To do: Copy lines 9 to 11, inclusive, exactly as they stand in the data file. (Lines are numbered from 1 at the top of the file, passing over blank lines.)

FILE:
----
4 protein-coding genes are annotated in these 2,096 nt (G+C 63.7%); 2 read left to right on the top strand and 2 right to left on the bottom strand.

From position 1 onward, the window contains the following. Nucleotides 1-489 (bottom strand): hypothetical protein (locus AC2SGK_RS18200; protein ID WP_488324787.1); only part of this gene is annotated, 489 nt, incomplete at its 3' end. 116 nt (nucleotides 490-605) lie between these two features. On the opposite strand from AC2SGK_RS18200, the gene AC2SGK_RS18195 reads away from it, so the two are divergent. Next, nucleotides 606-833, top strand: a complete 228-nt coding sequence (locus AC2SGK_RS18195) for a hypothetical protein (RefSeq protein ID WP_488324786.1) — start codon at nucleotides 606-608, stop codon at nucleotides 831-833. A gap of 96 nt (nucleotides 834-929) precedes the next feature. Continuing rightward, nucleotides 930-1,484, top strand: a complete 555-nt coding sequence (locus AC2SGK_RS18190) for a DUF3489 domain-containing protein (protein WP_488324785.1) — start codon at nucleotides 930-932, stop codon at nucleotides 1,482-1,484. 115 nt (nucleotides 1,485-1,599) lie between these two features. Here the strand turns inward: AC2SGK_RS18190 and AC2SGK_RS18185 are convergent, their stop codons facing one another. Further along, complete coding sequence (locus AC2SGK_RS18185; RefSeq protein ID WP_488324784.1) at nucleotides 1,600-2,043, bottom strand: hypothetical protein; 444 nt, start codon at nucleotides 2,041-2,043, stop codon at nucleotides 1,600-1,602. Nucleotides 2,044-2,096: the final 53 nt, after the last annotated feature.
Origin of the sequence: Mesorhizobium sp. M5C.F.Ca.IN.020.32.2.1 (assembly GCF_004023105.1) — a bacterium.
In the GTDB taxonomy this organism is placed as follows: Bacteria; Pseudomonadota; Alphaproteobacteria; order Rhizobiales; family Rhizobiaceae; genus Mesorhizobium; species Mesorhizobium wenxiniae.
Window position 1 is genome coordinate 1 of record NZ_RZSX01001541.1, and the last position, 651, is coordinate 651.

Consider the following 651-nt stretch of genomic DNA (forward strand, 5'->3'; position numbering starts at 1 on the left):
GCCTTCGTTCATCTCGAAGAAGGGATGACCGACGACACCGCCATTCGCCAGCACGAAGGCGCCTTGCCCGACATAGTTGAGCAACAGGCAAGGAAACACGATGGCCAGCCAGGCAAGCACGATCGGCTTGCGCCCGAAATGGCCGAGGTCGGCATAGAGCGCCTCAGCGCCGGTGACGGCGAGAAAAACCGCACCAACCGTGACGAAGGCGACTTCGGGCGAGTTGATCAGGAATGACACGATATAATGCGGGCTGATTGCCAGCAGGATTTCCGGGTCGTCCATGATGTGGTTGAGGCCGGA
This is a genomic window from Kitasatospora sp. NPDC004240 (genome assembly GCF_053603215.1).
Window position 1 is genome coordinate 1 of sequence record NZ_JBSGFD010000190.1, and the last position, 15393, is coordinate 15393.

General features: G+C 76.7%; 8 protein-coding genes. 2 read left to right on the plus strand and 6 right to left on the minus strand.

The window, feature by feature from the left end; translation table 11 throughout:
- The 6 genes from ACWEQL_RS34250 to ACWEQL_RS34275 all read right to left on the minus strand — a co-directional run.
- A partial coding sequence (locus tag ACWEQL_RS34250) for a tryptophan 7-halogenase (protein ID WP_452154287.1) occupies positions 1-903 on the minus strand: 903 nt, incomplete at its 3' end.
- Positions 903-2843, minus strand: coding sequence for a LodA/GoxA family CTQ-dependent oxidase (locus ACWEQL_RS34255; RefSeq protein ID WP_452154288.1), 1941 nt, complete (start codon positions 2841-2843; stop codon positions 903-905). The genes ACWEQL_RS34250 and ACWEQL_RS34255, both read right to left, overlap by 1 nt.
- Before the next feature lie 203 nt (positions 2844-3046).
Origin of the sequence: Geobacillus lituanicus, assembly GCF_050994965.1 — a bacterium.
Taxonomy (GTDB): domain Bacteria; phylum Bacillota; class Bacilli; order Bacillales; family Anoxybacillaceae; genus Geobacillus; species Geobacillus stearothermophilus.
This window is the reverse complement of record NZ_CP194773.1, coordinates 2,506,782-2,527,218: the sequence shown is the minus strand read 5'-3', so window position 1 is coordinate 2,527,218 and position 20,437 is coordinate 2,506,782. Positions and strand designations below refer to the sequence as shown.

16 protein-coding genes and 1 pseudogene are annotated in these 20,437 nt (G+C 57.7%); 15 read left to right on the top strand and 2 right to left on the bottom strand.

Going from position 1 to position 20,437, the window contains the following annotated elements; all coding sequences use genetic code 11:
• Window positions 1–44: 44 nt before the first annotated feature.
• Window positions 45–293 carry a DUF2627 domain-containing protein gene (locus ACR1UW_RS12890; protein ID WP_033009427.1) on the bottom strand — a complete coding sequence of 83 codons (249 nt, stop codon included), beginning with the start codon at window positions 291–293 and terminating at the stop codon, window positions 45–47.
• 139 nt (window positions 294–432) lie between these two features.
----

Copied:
Window position 1 is genome coordinate 1 of sequence record NZ_JBSGFD010000190.1, and the last position, 15393, is coordinate 15393.

General features: G+C 76.7%; 8 protein-coding genes. 2 read left to right on the plus strand and 6 right to left on the minus strand.

The window, feature by feature from the left end; translation table 11 throughout: